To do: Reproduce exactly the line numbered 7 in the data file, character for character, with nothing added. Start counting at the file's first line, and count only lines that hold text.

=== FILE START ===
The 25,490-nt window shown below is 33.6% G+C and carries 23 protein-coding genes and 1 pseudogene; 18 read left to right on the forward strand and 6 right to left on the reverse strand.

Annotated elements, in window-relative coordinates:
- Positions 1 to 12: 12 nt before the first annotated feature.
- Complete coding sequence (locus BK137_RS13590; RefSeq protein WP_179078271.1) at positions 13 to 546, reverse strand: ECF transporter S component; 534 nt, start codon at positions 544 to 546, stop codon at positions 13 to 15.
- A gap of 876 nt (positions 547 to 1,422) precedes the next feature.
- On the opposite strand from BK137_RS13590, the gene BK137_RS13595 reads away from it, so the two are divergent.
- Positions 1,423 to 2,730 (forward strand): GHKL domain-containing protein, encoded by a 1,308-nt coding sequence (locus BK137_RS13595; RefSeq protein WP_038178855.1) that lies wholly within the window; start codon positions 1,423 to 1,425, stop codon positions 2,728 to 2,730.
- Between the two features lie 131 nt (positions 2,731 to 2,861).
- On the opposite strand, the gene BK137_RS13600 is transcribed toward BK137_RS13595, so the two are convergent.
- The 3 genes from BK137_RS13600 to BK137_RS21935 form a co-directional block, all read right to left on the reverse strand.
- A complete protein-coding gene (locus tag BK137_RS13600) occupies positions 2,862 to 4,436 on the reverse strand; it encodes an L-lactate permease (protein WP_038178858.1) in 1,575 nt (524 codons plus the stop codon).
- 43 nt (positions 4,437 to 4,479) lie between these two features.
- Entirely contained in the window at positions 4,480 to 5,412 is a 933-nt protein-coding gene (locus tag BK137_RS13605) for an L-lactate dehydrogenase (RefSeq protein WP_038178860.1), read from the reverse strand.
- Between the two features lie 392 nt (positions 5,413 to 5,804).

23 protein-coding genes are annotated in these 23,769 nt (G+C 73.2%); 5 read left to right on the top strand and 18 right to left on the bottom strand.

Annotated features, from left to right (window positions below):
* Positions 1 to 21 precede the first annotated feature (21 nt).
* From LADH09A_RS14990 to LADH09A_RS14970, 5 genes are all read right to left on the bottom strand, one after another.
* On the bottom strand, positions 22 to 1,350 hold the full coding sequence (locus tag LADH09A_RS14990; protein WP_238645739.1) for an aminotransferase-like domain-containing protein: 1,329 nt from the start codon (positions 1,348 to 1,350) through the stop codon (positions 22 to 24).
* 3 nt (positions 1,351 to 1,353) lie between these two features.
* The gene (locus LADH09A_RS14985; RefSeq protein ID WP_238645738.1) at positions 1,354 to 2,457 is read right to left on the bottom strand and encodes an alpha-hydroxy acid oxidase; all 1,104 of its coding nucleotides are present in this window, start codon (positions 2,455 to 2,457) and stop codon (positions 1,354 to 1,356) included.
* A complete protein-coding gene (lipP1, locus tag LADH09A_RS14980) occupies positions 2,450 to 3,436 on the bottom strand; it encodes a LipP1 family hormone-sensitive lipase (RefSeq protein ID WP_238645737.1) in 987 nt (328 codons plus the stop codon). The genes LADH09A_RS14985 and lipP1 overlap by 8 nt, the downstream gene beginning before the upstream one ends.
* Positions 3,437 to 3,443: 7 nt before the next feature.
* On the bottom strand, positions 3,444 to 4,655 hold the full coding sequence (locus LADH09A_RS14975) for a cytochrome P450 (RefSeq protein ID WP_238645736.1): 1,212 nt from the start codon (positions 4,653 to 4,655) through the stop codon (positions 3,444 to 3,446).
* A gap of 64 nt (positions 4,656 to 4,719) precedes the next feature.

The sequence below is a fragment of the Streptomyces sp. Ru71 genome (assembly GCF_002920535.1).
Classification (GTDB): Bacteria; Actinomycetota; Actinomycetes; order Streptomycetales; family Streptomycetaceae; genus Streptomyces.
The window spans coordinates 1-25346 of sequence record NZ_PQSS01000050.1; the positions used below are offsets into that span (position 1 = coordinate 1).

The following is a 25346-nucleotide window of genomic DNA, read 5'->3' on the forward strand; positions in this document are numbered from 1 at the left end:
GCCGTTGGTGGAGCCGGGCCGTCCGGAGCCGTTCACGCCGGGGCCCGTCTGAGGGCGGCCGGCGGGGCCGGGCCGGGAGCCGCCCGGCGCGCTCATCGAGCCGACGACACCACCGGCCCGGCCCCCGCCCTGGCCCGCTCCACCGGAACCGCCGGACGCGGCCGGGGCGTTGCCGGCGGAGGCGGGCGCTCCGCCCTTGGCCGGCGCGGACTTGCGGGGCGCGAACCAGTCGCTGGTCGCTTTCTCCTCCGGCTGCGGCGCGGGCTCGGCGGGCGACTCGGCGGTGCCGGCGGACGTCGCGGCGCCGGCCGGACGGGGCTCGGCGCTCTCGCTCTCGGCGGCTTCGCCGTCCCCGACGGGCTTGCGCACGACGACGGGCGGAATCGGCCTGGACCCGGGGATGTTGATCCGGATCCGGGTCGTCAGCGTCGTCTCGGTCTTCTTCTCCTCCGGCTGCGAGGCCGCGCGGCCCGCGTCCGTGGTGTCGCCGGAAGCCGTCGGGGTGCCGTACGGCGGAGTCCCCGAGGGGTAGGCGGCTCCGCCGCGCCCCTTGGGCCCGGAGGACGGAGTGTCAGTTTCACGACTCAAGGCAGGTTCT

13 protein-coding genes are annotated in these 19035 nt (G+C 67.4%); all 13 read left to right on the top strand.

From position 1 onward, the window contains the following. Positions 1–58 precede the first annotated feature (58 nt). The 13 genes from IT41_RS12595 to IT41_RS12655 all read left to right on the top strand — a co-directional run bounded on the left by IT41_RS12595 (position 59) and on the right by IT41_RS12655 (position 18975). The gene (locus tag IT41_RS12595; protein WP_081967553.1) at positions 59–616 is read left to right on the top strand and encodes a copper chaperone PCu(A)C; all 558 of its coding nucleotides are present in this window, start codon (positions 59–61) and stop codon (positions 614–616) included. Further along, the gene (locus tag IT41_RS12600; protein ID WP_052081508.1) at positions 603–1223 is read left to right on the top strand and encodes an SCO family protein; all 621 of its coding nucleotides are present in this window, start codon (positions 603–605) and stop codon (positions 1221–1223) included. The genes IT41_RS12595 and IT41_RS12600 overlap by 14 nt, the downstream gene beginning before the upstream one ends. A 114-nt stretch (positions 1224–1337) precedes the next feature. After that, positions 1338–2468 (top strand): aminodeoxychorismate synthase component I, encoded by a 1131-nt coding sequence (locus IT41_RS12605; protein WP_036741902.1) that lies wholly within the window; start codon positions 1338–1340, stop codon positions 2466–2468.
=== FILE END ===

- Positions 1,423 to 2,730 (forward strand): GHKL domain-containing protein, encoded by a 1,308-nt coding sequence (locus BK137_RS13595; RefSeq protein WP_038178855.1) that lies wholly within the window; start codon positions 1,423 to 1,425, stop codon positions 2,728 to 2,730.